Toot Your Own Horn

The Day Job Dragon has a new weapon in its arsenal of doom: Performance Review FIYA!

That’s right, boys and girls, it’s Review time at the ol’ corral and your boy did not do well. I want to have a do-over like the Prince of Persia (no no no, that’s not what happened…) But I’m over it.

It’s not that it doesn’t matter, and it’s not because they might be reading this (they might), but because there’s always more to the story. Someone once said to me, “There are three sides to every story: his side, her side, and the truth.” And they’re right. And at the end of the day, it comes down to perception: what someone else thinks I did versus what I know I did and, when it comes to the Day Job, the Dragon wins.

But I’m alright with that. You know why? ‘Cause I’m awesome.

Have you ever done that? Looked in the mirror after you killed it at your job, made the impossible happen (again), done backflips and cartwheels for a $.50 shift differential (that was awfully specific, huh?), and told yourself “that’s because I’m raw—what?”

No? Not often? Maybe you should.

As human beings, we are social creatures. We thrive on the company of others, get energy from other people, operate in cohesive units. It’s why solitary confinement is a punishment. We need each other. But I’m beginning to wonder if the need for human companionship is outweighed by the need to have validation from other people. Are we ever enough on our own? Can our own willpower and self-image ever be enough? Isn’t what I think about me enough?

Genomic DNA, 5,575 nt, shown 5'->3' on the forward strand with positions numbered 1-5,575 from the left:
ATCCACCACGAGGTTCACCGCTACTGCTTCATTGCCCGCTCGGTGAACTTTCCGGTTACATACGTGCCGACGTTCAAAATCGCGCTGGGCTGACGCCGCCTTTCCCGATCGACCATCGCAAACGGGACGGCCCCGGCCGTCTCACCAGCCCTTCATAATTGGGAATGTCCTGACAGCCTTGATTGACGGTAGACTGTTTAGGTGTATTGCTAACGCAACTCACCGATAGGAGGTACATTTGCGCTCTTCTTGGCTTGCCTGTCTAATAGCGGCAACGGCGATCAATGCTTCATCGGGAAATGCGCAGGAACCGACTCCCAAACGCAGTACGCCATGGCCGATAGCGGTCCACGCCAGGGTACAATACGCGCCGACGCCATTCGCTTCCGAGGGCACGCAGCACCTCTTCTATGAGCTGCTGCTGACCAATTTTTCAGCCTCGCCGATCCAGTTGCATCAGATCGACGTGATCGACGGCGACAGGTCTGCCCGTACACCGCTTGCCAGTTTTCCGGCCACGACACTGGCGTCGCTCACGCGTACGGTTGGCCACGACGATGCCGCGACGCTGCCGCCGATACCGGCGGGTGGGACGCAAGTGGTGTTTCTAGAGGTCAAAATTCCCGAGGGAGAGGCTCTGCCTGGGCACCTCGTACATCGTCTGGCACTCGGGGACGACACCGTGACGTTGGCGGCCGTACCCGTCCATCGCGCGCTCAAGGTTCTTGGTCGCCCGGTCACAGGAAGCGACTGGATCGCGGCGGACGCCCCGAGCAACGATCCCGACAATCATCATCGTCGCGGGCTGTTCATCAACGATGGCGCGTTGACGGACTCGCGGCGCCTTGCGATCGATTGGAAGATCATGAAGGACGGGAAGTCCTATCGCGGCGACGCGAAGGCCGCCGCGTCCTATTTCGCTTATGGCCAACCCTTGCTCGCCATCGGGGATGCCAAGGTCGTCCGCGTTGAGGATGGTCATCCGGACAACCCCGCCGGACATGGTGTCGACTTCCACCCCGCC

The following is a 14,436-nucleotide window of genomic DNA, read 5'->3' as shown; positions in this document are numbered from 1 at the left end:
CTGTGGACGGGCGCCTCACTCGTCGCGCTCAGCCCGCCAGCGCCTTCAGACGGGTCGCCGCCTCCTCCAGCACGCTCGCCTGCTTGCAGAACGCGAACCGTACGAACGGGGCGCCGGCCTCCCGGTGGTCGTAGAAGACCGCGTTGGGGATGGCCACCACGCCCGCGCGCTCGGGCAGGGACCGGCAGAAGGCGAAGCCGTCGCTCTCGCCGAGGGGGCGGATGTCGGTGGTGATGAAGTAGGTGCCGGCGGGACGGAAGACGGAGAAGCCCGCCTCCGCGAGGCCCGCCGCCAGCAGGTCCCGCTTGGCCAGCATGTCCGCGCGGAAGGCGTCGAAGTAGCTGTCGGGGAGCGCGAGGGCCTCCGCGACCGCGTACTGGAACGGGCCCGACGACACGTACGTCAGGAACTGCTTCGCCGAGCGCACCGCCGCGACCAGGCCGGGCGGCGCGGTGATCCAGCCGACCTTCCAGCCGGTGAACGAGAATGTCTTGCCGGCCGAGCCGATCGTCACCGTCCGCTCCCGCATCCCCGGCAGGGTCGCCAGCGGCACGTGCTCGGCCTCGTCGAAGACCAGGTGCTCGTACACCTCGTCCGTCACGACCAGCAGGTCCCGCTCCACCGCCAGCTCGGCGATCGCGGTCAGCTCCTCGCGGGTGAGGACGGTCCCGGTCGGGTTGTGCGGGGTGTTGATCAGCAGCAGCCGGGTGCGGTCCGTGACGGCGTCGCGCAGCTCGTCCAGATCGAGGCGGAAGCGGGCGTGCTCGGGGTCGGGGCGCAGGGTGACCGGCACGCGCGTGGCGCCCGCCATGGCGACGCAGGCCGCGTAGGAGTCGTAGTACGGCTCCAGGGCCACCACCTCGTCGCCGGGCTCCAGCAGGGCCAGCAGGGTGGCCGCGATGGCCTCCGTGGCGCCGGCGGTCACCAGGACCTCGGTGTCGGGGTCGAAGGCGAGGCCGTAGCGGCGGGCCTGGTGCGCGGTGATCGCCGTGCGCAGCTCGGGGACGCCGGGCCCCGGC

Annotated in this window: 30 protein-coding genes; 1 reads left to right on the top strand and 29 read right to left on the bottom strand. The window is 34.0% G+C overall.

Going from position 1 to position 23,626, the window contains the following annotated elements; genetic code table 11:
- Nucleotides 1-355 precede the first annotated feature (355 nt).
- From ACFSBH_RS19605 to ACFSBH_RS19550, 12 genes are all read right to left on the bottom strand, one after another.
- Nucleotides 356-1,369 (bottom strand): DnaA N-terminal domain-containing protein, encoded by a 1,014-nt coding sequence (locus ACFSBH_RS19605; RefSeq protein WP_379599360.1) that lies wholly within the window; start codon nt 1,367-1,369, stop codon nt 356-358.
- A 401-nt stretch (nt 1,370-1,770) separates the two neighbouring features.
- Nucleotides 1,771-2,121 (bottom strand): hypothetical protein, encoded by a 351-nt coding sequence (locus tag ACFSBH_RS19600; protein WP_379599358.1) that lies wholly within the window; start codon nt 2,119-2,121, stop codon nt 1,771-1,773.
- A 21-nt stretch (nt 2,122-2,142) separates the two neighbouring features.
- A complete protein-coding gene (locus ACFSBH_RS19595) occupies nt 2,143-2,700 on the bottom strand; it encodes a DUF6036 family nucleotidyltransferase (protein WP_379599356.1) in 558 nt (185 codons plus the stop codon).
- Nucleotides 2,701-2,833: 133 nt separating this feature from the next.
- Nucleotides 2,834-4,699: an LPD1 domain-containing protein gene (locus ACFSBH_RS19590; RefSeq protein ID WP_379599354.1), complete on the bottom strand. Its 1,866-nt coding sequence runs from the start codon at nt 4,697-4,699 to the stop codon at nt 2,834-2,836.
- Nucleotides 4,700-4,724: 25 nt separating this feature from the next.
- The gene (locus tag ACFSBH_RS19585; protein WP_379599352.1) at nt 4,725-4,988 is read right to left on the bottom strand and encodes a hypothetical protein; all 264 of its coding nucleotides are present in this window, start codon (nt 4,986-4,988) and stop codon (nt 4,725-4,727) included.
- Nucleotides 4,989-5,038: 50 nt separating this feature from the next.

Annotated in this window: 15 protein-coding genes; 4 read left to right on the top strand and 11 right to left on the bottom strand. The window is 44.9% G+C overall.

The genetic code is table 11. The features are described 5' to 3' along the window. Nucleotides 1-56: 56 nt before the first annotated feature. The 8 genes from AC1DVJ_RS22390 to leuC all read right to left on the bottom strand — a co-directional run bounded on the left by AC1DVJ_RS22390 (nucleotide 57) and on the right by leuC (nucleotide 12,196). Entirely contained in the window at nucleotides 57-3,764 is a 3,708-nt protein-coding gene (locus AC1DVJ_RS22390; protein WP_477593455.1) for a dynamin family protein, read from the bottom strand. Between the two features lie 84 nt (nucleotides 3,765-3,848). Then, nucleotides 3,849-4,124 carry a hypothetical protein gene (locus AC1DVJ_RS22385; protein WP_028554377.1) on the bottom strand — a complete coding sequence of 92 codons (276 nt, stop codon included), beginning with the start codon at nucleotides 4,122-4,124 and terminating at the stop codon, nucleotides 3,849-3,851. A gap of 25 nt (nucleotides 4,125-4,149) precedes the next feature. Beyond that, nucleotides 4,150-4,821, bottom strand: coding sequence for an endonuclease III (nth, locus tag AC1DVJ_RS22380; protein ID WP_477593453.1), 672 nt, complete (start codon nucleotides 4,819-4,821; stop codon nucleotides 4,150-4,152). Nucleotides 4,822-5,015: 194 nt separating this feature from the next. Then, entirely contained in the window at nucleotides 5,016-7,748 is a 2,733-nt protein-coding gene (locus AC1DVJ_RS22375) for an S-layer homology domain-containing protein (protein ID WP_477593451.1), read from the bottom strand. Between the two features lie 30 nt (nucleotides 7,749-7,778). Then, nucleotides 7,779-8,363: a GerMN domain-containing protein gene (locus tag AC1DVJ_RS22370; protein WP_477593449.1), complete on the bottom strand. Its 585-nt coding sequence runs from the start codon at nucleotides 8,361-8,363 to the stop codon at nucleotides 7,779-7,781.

You should know by now, I get a lot of my inspiration and life lessons from comic books and movies. I’ve learned plenty: “With great power comes great responsibility” (Spiderman), “Just because you can doesn’t mean you should” (Jurassic Park), “It is forbidden to interfere with the course of human history” (Superman). You get it. I’ve been watching the Batman movies lately (eagerly anticipating the Dark Knight Rises) and one of the things that I love about Batsy is his desire, his need, for those he hunts, hurts, and imprisons to take his name abroad. “Tell all your friends about me: I’m Batman.”

Batman took his name viral.

But what was disseminated? How raw he actually was. He got that word of mouth advertising and a hazy sign and terrorized the criminals of Gotham. Even when he wasn’t out. And Batman isn’t alone: every superhero touts their capabilities:

• Wolverine – “I’m the best at what I do. But what I do best isn’t very nice.”
• Hulk – “Smash!”
• Mighty Mouse – “Here I come to save the day!”
• Shit, even Underdog: “There is no need to fear. Underdog is here!”

Superman had a whole entrance: “Faster than a speeding bullet! More powerful than a locomotive! Able to leap tall buildings in a single bound!”

There’s a point to this: you know what you can do, what you bring to the table. You might have the cape and the powers but without the catchphrase—without speaking those words into existence—no one else knows what you can do. No one believes it. And until you say it, until you prove it, neither will you.

So tell all your friends about YOU: you’re awesome.

By the way, that “every other day” thing? Yeah, that doesn’t include weekends…

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